Tag Archives: representation

Writing While… Part V — writing while writing a query

Writing while writing a query

For the past several months I’ve been sending out my novel to agents (you can read about that journey in Writing While Submitting and Writing While Receiving Rejections). And even though both submitting and receiving rejections are not on the list of my most preferred activities, writing a query beats them both.

My current query is a few months old. I was thrilled with it when I wrote it. But then a few months of submissions later, I realized that I was getting very few requests off that query. Agents were suspiciously silent. Which, after I thought about it, could basically mean any of the following:

(1)They didn’t respond because they were being rude;

(2)They didn’t respond because they weren’t interested in my book;

(3)They didn’t respond because they didn’t understand enough from my query to be potentially interested in my book

Since addressing (1) and (2) would just be a waste of time, I decided to address the last issue. And so I posted the query I’ve been sending on the Absolute Write Forums under the Query Letter Hell heading.

There is a reason they call it Hell.

After reading a few critiques I wanted to crawl into a dark hole on a planet where light doesn’t exit. I also wondered what in the world ever possessed me to think I could write when I am so horribly, terribly awful at it.

So I closed my computer and spent a few hours hating myself and everything I’d ever written. The next day, probably because I am a sucker for punishment, I re-worked my query and posted it again. This time, I thought, it had to work. Because in my head it sounded really, really good.

The bad news is that it wasn’t.

The good news is that, although I still want to crawl into a dark hole, it doesn’t have to be on a planet without any light. So I am guessing I am developing thick skin.

What I am not developing though is a successful query. Even though I keep writing one over and over again.

Writing While… Part III

Writing while submitting or looking for representation

You finished your novel. You’ve edited it several times, re-written parts of it to flush out the characters, and even had several readers sing your praises (who, just to clarify, haven’t only been your family or friends). You are ready to begin the next step of your literary journey. The submission process.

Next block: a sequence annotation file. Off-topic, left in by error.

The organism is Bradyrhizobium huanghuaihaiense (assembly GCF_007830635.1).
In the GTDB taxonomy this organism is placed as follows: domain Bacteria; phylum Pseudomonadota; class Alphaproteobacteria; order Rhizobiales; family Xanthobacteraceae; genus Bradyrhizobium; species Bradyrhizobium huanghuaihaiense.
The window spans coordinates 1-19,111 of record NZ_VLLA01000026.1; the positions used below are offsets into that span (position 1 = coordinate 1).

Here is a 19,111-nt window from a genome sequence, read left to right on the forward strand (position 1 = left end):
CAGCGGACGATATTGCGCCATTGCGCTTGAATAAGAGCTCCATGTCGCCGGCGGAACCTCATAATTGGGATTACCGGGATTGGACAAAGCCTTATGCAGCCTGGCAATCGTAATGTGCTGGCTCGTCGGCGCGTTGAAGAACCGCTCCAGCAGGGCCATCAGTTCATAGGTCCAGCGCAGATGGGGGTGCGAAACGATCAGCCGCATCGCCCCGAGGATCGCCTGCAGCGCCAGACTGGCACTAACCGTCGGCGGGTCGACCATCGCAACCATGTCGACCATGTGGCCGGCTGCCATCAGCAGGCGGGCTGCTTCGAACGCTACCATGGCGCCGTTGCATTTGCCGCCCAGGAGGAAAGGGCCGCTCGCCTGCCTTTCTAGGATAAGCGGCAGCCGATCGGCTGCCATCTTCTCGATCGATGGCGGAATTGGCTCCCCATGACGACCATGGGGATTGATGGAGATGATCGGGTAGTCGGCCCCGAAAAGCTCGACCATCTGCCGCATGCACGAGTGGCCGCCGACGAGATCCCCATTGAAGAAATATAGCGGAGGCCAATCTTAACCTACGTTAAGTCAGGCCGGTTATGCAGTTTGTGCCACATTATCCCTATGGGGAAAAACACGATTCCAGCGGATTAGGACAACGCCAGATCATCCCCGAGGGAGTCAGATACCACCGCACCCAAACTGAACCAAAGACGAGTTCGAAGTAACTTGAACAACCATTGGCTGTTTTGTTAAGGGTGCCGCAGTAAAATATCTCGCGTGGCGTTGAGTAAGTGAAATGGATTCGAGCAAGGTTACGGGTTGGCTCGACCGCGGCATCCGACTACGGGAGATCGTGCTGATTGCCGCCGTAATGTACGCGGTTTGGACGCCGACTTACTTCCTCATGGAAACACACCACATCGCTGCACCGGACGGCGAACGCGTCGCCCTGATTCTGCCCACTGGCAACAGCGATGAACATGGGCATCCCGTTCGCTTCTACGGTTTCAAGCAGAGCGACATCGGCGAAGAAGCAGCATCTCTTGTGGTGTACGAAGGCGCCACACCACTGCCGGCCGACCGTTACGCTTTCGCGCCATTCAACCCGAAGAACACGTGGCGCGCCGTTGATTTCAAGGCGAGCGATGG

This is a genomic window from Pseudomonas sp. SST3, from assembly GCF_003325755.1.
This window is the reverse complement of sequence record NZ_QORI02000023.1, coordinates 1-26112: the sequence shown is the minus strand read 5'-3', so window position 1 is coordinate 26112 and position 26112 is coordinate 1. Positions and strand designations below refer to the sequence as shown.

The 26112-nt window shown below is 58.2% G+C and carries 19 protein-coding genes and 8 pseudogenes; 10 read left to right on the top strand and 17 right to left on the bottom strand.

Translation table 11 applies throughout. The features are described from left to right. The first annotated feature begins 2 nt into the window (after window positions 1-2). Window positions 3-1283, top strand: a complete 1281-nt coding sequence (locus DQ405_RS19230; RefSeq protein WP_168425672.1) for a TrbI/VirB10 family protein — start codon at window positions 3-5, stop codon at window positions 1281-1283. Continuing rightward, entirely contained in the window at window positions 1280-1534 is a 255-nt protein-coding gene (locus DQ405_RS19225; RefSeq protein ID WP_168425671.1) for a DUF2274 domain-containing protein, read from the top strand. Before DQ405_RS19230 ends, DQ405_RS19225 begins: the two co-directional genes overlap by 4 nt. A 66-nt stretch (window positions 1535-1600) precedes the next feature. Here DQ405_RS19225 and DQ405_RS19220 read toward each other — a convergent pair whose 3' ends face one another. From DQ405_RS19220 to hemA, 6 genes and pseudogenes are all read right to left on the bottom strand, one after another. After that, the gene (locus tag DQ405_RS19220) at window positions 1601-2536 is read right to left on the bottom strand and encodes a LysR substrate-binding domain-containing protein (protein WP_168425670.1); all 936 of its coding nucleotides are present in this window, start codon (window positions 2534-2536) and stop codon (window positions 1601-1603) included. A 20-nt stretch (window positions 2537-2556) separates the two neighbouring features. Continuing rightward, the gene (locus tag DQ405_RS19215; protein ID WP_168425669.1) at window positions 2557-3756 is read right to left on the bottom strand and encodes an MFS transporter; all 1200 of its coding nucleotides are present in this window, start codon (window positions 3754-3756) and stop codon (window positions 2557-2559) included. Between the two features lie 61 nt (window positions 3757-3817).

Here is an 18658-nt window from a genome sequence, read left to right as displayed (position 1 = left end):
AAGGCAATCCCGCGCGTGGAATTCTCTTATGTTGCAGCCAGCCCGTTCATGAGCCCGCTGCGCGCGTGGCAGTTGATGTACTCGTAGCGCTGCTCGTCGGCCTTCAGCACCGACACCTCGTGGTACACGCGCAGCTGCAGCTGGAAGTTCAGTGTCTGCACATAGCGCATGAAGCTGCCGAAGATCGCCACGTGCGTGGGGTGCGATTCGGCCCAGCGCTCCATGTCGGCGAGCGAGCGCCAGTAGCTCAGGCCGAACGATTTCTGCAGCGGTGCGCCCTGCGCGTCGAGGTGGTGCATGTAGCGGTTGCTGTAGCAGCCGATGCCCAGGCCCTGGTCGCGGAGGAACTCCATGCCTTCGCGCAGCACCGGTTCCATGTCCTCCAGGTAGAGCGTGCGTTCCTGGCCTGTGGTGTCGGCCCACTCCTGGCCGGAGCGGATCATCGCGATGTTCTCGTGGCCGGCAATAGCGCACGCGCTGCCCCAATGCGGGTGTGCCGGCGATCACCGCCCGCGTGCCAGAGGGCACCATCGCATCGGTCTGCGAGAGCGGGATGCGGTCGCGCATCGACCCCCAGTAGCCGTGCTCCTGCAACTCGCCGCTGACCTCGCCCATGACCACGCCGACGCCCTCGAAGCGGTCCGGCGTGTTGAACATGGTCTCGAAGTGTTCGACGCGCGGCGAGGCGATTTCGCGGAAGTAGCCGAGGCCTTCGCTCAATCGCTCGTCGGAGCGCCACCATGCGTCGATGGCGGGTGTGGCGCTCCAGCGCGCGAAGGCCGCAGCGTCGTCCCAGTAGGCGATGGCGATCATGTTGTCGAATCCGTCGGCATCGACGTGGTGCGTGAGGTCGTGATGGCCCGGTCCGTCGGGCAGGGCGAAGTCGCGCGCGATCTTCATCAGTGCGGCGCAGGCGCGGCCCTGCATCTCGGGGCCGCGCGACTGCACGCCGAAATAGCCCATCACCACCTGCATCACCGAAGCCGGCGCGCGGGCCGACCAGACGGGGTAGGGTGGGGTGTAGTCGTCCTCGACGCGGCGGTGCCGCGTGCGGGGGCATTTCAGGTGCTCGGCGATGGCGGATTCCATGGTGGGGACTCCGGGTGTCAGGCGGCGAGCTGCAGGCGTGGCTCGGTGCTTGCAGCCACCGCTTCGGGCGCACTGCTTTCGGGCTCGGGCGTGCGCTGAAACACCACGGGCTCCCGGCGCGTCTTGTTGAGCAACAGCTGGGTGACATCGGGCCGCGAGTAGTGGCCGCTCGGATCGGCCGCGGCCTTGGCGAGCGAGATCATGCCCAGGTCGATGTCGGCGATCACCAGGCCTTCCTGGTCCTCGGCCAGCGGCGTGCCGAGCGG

So you look for an agent. You scout websites of literary agencies searching for the one that will be interested in the book you wrote. You find her. She sounds fantastic—exactly like your type of agent. She is looking for books in the genre in which you write, she says she loves working with new writers, and she may even have something in common with you. Perhaps she went to your alma mater, or perhaps she dabbles in chess, or maybe she is a friend of your cousin’s daughter’s friend’s former brother-in-law. Whatever it is, she sounds like she is the agent for you.

You send her your query letter. And the synopsis. And the first three chapters of your manuscript or whatever else she requires in her submission guidelines. And you feel great. Because what you are feeling at the moment is the emotion that makes everything worthwhile. You are feeling hope.

Then you wait. You check your e-mail ten minutes after you sent the letter. Then you check it in twenty minutes. And then in one hour. Then you need to go somewhere so you stop checking your e-mail and engage in life outside of your computer. When you come back two hours later you check again. Because two hours is a long time to be away from your mailbox especially the mailbox that surely has good news.

But there is nothing. Your hope diminishes in size but it’s still there. Because it’s only been a few hours and even the most eager-to-represent-you-agent has a life. So you keep checking every ten to twenty minutes for the next several days.

Until you stop. Because your I.am.writer! (at) gmail (dot) com mailbox continues to be empty. You get no e-mails. Not from that special agent and not from other special agents you found prior to that one. The submission table you created to track down all submissions looks eerily empty in the “Responses” column. Your mood takes a nosedive. You wonder why you are even writing in the first place. You writing gets blocked. And you stop writing.

Until the next time when you browse the internet again and find that other special agent whose bio reads like she is waiting for your submission.